09/17/2002 12:00AM

Doing her job is making history


LEXINGTON, Ky. - It was a moment that went unnoticed by many in the bidding arena, but when a Danzig filly labeled Hip No. 28 came into the auction ring at Keeneland's September yearling sale on Sept. 28, she ushered in a historic change. It had nothing to do with the filly herself, but with the person on the other end of the lead shank. For the first time in Keeneland's 59-year sale history, a woman was holding the shank on a horse in the world's most famous auction ring.

There was no announcement, just business as usual when Lisa Douglas, 36, led the dark bay filly in a slow circle around the ring. If people didn't notice right away that there was a new female face on the team, that was fine by Douglas, whose job is to show each horse to its best advantage.

"We're supposed to be invisible," she said later. "If you're doing it right, you are invisible."

But the personal importance of the moment certainly wasn't lost on Douglas.

"I've wanted this job forever and a day," she said. "I've been pestering Geoffrey Russell" - the Keeneland director of sales - "and Rogers Beasley" - his predecessor - "for years to get this green Keeneland jacket."

When the call finally came in August, Douglas faced a tough choice. She had recently taken a job as stud groom at WinStar Farm, caring for 2000 Horse of the Year Tiznow. It was the kind of assignment that anyone who works with horses would want, and Douglas loved the work. But to work for Keeneland was, as she put it, "a dream I'd always wanted" - and a chance to break a historic barrier at the notoriously conservative auction house.

"We knew she was good," said Russell, who was impressed when he saw the 5-foot-6 Douglas handling 17-hand stallion Tiznow at WinStar. "She's had some tough horses since she started here. She's drawn the wrong straw a couple of times, but nothing fazes her. She's a great horsewoman."

When an opening came up on the four-man ring crew in August, Russell tracked Douglas down and made the offer. And when WinStar vice president Gary Bush asked her what she was going to do, Douglas answered, "Go make history."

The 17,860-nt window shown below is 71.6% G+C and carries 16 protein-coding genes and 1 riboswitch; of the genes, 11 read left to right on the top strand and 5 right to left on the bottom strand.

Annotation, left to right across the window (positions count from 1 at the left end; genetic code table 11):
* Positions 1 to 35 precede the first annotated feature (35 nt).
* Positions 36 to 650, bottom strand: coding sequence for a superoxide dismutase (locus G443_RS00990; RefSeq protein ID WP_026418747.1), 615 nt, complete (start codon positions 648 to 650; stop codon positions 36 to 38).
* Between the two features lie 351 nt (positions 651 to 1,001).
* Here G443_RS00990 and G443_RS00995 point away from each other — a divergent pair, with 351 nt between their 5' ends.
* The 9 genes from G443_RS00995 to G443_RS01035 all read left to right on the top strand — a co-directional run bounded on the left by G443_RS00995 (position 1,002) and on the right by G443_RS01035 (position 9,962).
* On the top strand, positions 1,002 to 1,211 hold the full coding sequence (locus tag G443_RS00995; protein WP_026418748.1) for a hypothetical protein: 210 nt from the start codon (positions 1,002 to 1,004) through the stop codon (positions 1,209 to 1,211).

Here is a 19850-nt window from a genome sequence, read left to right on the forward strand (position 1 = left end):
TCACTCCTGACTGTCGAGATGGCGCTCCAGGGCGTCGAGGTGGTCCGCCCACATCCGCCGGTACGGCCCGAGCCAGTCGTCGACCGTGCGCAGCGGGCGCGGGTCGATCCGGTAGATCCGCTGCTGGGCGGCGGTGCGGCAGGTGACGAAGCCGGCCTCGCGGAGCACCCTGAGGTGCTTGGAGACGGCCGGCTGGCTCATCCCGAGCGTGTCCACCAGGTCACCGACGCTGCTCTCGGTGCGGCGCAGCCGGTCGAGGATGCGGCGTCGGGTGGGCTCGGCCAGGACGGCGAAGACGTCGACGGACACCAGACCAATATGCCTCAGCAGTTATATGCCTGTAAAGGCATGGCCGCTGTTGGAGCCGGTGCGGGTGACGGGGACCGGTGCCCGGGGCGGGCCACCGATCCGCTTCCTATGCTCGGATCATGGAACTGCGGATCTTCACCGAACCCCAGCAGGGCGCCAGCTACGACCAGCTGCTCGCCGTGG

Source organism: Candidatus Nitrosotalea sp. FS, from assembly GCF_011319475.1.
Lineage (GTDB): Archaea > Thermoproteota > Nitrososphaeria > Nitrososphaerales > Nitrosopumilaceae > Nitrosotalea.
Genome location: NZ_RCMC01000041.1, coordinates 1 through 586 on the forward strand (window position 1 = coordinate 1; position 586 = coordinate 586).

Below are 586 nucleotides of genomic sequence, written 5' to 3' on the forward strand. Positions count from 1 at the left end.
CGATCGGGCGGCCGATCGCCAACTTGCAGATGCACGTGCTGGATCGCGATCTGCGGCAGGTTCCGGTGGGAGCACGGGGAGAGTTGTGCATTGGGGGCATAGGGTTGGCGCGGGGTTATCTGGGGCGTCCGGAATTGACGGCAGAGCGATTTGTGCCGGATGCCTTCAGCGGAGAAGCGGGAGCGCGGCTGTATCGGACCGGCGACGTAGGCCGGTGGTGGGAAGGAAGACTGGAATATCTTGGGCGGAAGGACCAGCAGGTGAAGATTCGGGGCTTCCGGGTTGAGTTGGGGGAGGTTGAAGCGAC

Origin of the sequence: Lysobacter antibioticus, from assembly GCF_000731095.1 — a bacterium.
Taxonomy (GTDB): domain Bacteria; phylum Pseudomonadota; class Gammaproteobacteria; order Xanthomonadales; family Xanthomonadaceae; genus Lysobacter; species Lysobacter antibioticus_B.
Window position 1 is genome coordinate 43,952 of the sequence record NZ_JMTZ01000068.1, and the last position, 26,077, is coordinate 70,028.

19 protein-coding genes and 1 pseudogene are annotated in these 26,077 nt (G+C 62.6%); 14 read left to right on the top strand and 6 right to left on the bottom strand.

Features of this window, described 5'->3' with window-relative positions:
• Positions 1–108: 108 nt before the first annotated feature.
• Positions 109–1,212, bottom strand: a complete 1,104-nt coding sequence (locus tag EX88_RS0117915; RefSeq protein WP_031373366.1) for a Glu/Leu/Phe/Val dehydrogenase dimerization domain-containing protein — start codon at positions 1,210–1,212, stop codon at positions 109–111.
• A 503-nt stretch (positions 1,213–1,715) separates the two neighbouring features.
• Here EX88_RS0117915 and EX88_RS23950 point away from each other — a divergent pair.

Douglas grew up in Midway, Ky., a crossroads of a town that is surrounded by some of central Kentucky's oldest and most successful Thoroughbred farms. She got acquainted with horses through a friend whose father worked at the Roach family's Parrish Hill Farm. "The whole neighborhood worked on horse farms," Douglas said, "and they were like my extended family."

Douglas had few links to the Thoroughbred industry in her own family, but by the age of 18 she had worked her way into the horse business on a full-time basis. Since then, she's accumulated a resume that would be impressive for someone twice her age. She has galloped and groomed horses, shown them at sales, and broken yearlings. She worked at the racetrack for Ernie and Ruth Flynn, Jimmy Murphy, and LeRoy Jolley. She's worked on too many farms to list, handling everything from yearlings at Juddmonte to stallions at WinStar. Douglas is tough - her nose is scarred where a mare struck her with a front hoof, and the stallion DeNiro once took a bite out of her left shoulder - but she's also patient. That's a crucial combination in the auction ring, where a nervous yearling can quickly turn into an 800-pound dervish with flying hooves.

"You've got to watch those horses all the time," said Dudley Sidney, a 25-year veteran of the Keeneland ring. "They'll try to rear and paw at you. They're high-strung. But you've also got to be patient with them. A horse is scared when he comes in here and sees all these people hollering and talking, and the hammer coming down - bang! That makes them jump. But once they realize you're not going to hurt them, most of them calm down.

"Lisa's doing a wonderful job. The other day a guy came up here with a horse and said, 'This one's tough, you better be careful.' I told him, 'If you can get him up here from the barn, I guarantee you Lisa can hold him.' "

The hardest part of the job, Douglas said, is not the horses. It's keeping an eye on everything around the horse. "There's a lot going on," she explained. She points to a sale catalog lying open on a stool near the roped-off sale ring. "A horse will see that catalog when he comes in, and it might make him stop or it might make him jump. When they come in the ring, they're terrified, and you have no idea what you're putting your hands on."

The audience unwittingly can cause problems, too, like the front-row spectator who startled yearlings and unnerved handlers by twirling his pen on the end of a white cord as he watched the sale.

"The horse sees everything, so you have to see it before they do," Douglas said. "When a person comes in to scoop up the muck out of the ring, you have to look out for him, too. I like to keep myself between him and the horse.

"The hardest ones are the horses that won't stand still. A lot of times, it helps to put them up against the auctioneer's podium, so they have the security of that wall beside them. Others will calm down if you just let them walk around the ring once and see everything."

But the main point, of course, is to show the horse off to the bidders, and Douglas always remembers that.

"I'm always looking at the horse's feet," she said. "There's a way to stand them up right so people can see them, and if you go slow with them, you can get them to move one leg at a time until they're standing up where people see what their legs and body look like. But if one won't cooperate, you've got to go where he's going."

"Not everybody thought she could do it," Sidney said. "But she's proved them wrong."

"It was Keeneland or nowhere," said Douglas. "I've got my green jacket, and I don't plan on giving it back."